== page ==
|Wikileaks:||View 02ABUJA2567 at Wikileaks.org|
|Classification:||UNCLASSIFIED//FOR OFFICIAL USE ONLY|
|Tags:||EAID ECON EINV ECPS ENRG PGOV NI|
|Redacted:||This cable was not redacted by Wikileaks.|
This record is a partial extract of the original cable. The full text of the original cable is not available.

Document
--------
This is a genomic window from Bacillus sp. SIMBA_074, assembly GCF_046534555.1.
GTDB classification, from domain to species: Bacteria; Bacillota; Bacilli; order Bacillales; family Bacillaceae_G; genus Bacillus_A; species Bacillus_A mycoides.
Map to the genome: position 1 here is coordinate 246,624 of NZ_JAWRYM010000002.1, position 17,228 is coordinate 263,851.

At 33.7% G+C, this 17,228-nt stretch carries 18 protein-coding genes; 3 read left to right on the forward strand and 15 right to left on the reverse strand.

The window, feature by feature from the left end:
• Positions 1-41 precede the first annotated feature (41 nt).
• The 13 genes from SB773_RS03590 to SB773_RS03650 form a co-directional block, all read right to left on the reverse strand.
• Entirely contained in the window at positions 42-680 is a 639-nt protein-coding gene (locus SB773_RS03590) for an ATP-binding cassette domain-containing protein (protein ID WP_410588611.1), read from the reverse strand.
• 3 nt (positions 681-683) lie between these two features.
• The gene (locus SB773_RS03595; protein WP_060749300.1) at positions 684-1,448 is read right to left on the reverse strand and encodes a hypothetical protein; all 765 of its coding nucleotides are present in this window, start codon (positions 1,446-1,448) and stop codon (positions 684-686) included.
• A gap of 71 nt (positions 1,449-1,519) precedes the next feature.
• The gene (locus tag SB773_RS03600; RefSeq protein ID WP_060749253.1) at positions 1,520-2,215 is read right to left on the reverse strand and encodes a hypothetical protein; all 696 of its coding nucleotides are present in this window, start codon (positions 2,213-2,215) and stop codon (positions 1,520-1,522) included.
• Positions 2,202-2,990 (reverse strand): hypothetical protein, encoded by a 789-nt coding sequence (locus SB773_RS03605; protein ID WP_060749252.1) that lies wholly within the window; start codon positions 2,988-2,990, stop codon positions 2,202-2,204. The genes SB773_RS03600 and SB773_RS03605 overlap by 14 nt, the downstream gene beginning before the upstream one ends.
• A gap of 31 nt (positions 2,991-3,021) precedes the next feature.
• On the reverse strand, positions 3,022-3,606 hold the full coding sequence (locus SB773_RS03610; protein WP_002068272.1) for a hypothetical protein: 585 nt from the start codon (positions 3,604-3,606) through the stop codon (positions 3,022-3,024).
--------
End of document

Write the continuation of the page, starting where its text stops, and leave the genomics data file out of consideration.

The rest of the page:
UNCLAS SECTION 01 OF 05 ABUJA 002567 SIPDIS SENSITIVE DEPARTMENT FOR AF/W AND AF/EPS DEPARTMENT ALSO PASS AID/WASHDC AID FOR AFR/AA AND AFR/W E.O. 12958: N/A TAGS: EAID, ECON, EINV, ECPS, ENRG, PGOV, NI SUBJECT: NIGERIA'S PRIVATIZATION PROGRAM: STATUS REPORT ------------------------- Introduction and Overview ------------------------- l. (U) Nigeria's National Privatization Program is being carried out by the National Council for Privatization (NCP), and is implementing arm, the Bureau of Public Enterprise (BPE). In phase one of the program, which ended in 2001, the BPE offered its own shares to the public in three banks, two cement, and five petroleum marketing enterprises 2. (U) Phase two started later in 2001 with the preparation of several major enterprises for sale. The controlling interest in Nigerdock, Nigeria's premier shipbuilding and offshore construction yard, was auctioned in November 2001. However, the winning bidders were unable to sustain their partnership agreement, and one of the buyers, an U.S. company, has withdrawn. NITEL, the state-owned telephone and telecommunications monopoly, was awarded to the highest qualified bidder in September 2001, but the winning core investors were unable to raise the necessary capital to honor their commitment to purchase 5.1% of NITEL. Details on the NITEL and Nigerdock transactions will follow. However, Festac 77, a large hotel in Lagos, was successfully privatized. 3. (SBU) Currently, there are over 60 public enterprises designated for privatization, including flagship state-owned monopolies such as telecommunication (NITEL), electricity (NEPA), post, port services, railways, the petroleum refineries, and the Nigerian National Petroleum Corporation (NNPC) subsidiaries. The workload of this latter series of transactions is enormous in terms of preparation, professional expertise, preparation of the companies, the due diligence process, the review and analysis of submitted bids, and the negotiation and closing of transactions. Progress made with the many enterprises awaiting privatization demonstrates the Executive branch's political will to advance privatization and the improved technical expertise of the BPE professional staff in shepherding complex privatization exercises. 4. (SBU) Nonetheless, privatization remains a controversial move in Nigeria. Among the general public and even within government, particularly the National Assembly, support is neither particularly wide nor deep. Some fear privatization is a ruse whereby cronies of the Administration are allowed to purchase government assets at discount rates. Others are apprehensive privatization will result in the loss of significant portions of the Nigerian patrimony to greedy foreigners. Still others question whether privatization will bring significant benefit given other growth-adverse dysfunctions in the economy that privatization cannot address. 5. (SBU) Privatization is viewed cautiously by senior government officials jealous of their control over parastatals and by employees who think privatization as synonymous with workforce reduction. Labor unions, especially, are opposed to privatization in almost every sector. Because of this lack of consensus, each sale faces strong opposition. Every successful sale will generate additional support and reduce the decibels of privatization's critics. However, when sales fall through, even due to circumstances beyond the control of BPE, as with the NITEL and Nigerdock bids, the proficiency of BPE and utility of privatization will be attacked. In short, despite the BPE's improved capacity and ambitious schedule, Nigerians will remain divided over privatization until they see some material benefit. End Introduction and Overview. ------------- BPE and USAID ------------- 6. (U) USAID has provided assistance to the BPE since May 2000, and the Mission expects to continue its support until November 2002. The primary objective of the USAID-funded project is to provide technical assistance and training to the BPE. USAID's assistance has greatly strengthened BPE's institutional and professional capabilities and has enabled the Director-General to transform BPE into an institution that can carry out transactions in a professional, transparent manner. 7. (U) USAID-funded assistance has been instrumental in moving the privatization process forward. BPE has made progress in public offers and core investor sales, as well as in due diligence work in the form of "diagnostic reviews". The importance and early progress in privatization made by BPE and the transparency of its procedures led to a $114 million low interest loan from the World Bank to support Nigeria's privatization effort. 8. (U) In addition to privatization transactions, the BPE is helping to develop the legal and institutional infrastructure needed to insure that newly privatized firms will operate under more competitive market structures. BPE is also working on other appropriate institutional arrangements that will improve the efficiency of resource use and aid in Nigeria's economic growth. For example, USAID-funded expatriate advisors and the core team are working in such areas as privatization procedures and methods, domestic and international procurement processes, public awareness, labor policies, environmental issues, anti-trust legislation and regulation, pension reform, and legal and policy reform leading to the eventual establishment of regulators for electricity, telecommunications, and transport (Air, Rail and Ports). 9. (U) Notwithstanding the progress made, the Director General of BPE recently decided accelerating the pace of privatization, required steps to increase the level of accountability within the organization. On July 1, he re-organized the Bureau into six Departments, each responsible for the privatization of enterprises in a given sector of the economy. It is expected that the result will be a fairly marked increase in the number of public enterprises privatized. 10. (U) The latest internal plans for BPE call for over 20 enterprises to be privatized by the end of 2002; it is anticipated that more than 30 will be privatized in 2003. Following is a synopsis and evaluation of the major privatizations carried out by the BPE so far, and the conclusions we have drawn from their performance. -------------------------- Telecommunications (NITEL) -------------------------- 11. (U) The privatization of NITEL is widely viewed as unsuccessful because the sale was not consummated. However, the technical privatization was professionally managed. The failure was mostly due to three factors: the financial downturn in the world telecommunications industry, which prevented major international bidders from participating,; the lack of new regulatory legislation for the telecommunications sector, which has been under review in the National Assembly for a year; and the inability of the winning bidder to secure from financial markets the $1.38 billion purchase price their group had committed for 51 percent of NITEL. The Chief of Party of the USAID project providing technical support to BPE concluded that with respect to transparency and efficiency of the privatization process, the privatization of NITEL was a major success. The procedures followed the criteria used for selection were publicly advertised domestically and internationally and were well understood by all participants. Documentation requirements were set forth clearly, establishing a technical threshold that prospective bidders had to satisfy in order to be pre-qualified to bid. The pre- qualified investors submitted technical and financial proposals for review pursuant to selection criteria which were established and made known well in advance, so that no accusations of favoritism or corruption could be leveled at the BPE. Review of the technical proposals adhered to the highest standards acceptable in the investment banking profession. The legal and procedural requirements for bidding were very clearly and publicly stated and the bid opening was accessible to the public. 12. (U) It is not unusual for privatization transactions to fail to close, often due to the inability of a winning bidder to raise sufficient capital to close the deal. Despite the setback, BPE has not surrendered on privatizing NITEL. Next steps in the NITEL privatization process will be to offer about l5 percent of the shares to the public in an Initial Public Offering (IPO) before the end of 2002. A professional management contractor is being recruited to run NITEL on an interim basis until the global telecom market returns to financial health, at which time a core investor will again be sought. --------- NIGERDOCK --------- 13. (U) The core investor sale of Nigerdock was successfully concluded with the execution of a Share Sale/Purchase Agreement concluded December 20, 2001 with Global Energy Company (GEC), the successful core investor. As part of the terms of the Agreement, a minimum of 25% of the core investor shares was to have been sold to Houston-based J. Ray McDermott Inc. (JRM), a U.S. firm and the foreign technical partner to GEC. 14. (U) A separate Memorandum of Understanding (MOU) was executed by GEC and JRM and a transitional period of six months commenced in January 2002. Recently, however, J. Ray McDermott withdrew from Nigerdock claiming that Global Energy did not abide by the Agreement between them. GEC has taken the case to court and is currently seeking a new technical partner to replace JRM. The BPE intends to sell 29% of its remaining 49% in Nigerdock in an Initial Public Offering (IPO). It is planned that the issue will close by the end of 2002 with shares being distributed early in 2003. ------------------ Electricity (NEPA) ------------------ 15. (U) The reform program for the power sector comprises preparation and adoption of a new electricity law; creation of a power sector regulatory agency; creation and operation of a new Electricity Supply Industry including the unbundling of the state- owned national electric supply utility, NEPA, into separate generation, transmission and distribution entities; privatization of multiple generation and distribution units as separate limited liability companies; and, finally, creation of a fund and an agency to focus on rural energy and assistance to consumers. 16. (U) Currently, the BPE is at the closing stages of hiring consultants to undertake these tasks. The preferred consultants include Credit Suisse First Boston and the Spanish/Latin American firm, Mereados Energeticos. At this point, the corporate restructuring blueprint has been prepared and preparations for implementation are being made. Also, the lobbying of the National Assembly to pass the Electric Power Sector Reform Bill has been intensified. This is being done along with an enhanced public communications campaign that includes the use of various media to win the support of the Nigerian public and road shows to report on reform efforts and secure the long-term interest of foreign investors and operators. 17. (U) By the end of 2002, it is expected that the following would have been completed with respect to NEPA: the establishment of 18 new legal/physical business units and a special purpose entity (to take over and pay off NEPA's stranded liabilities); drafting of market rules for the transition stage; a comprehensive due diligence audit of NEPA; substantial completion of the physical establishment of the regulatory agency and the hiring of executive and senior staff, and a Draft Rural Energy Policy and the setting up of the Rural Energy and Consumer Assistance Funds. 18. (U) Although challenging, it is anticipated that BPE will be able to achieve these objectives and will then be in a position to complete the restructuring process and commence the privatization of the resulting distribution and generation enterprises, most of which may well be completed by the end of 2003. ------ Hotels ------ 19. (U) The Nicon Hilton (NIRMSCO) and the Sheraton (Capital Hotels Plc) Hotels are in the very final stages of privatization with respect to the controlling interest. For offer is 51% of each, with the balance to be sold to the public through IPO's. Potential investors have applied, been short-listed, performed due diligence, submitted technical proposals and financial bids and have had their technical proposals assessed. 20. (U) The next step, the public opening of the bids, was completed on August 14, and African Properties Nigeria, Ltd.'s (led by Co-investor Southern Sun Hotels of South Africa) bid of $ 62 million for the Nicon Hilton and Hans Gremlin Nigeria, Ltd.'s bid of $ 32 million for the Sheraton were declared the winners. Therefore, both privatizations are at the final stage, awaiting closing of the sale. One lingering problem with the Hilton has been the union's insistence that a new collective agreement should be negotiated prior to the sale. This is opposed by the BPE which insisted from the beginning that a new agreement must be signed with the new owner. ---------- Conclusion ---------- 21. (U) Amid the up-and-downs of the first two years of Nigeria's privatization program, the emergence of BPE as an effective privatization organization is significant. Any privatization program needs to have a strong and credible system put into place in order to be effective. The prospective investors, particularly international investors, require such procedures in order to review any potential purchases, or to even start the expensive and time-consuming due diligence process. In a country where corruption is common, Nigeria's privatization program needed this kind of operational and procedural credibility to demonstrate its commitment to privatization, and to attract prospective investors. 20. (U) The BPE appears committed to ensuring transparency and is following recently established procurement and privatization procedures that meet world standards. These procedures govern the selection of advisors, potential investors and winning bidders. The transaction process itself is clearly laid out in writing, with criteria available to the public, as well as to prospective advisers and investors. BPE has cause to assert that it runs a privatization program that can withstand the scrutiny of any investor or arbiter of standards, procedures, and effectiveness. 21. (SBU) Still, while privatization is one of President Obasanjo's top economic reform priorities and BPE has actively pursued it, there is significant political opposition. Privatization is not viewed as an unalloyed benefit by many Nigerians, even within government. After years of military rule, many people have statist mindsets and look warily at private sector control over key industries and utilities. Even among those favoring privatization, the GON program has its critics. Some complain the program is moving too fast, selling the wrong companies at the wrong time, such as with NITEL when the sale took place after world telecom prices had plummeted. These critics say that lauding the technical correctness of a sale offers little comfort when the sale comes at a bad time economically. 22. (SBU) While the honesty of the actual bid process may not be hotly disputed, some observers challenge the selection of enterprises that are being privatized. BPE has been accused of rushing the sale of the National Mint because a close relative of President Obasanjo, in concert with relatives of Kenyan President Moi, may be interested in the purchase. Some people also fear that privatization of the larger parastatals is being rushed in order to maximize revenues while it would have been more prudent to follow a more deliberate sequencing that moved from smaller to large firms, and an even more measured approach to "national interest" companies such as NITEL and NEPA. Another profound question is whether privatization is outpacing other reform efforts. Without sufficient reform in other areas, the enabling environment may be insufficient. It is feared that all privatization may accomplish is to turn a moribund state company into an equally inefficient private concern. 23. (U) In the end, Nigerians will judge the utility of privatization by whether the exercise results in better performance and a more vibrant economy. As much as possible, we need to continue working with the BPE to further enhance its work and to help Nigeria see that privatization is not just an abstraction, nor a ploy for foreign control of the economy, but that it provides real economic benefit, to the Nigerian people. JETER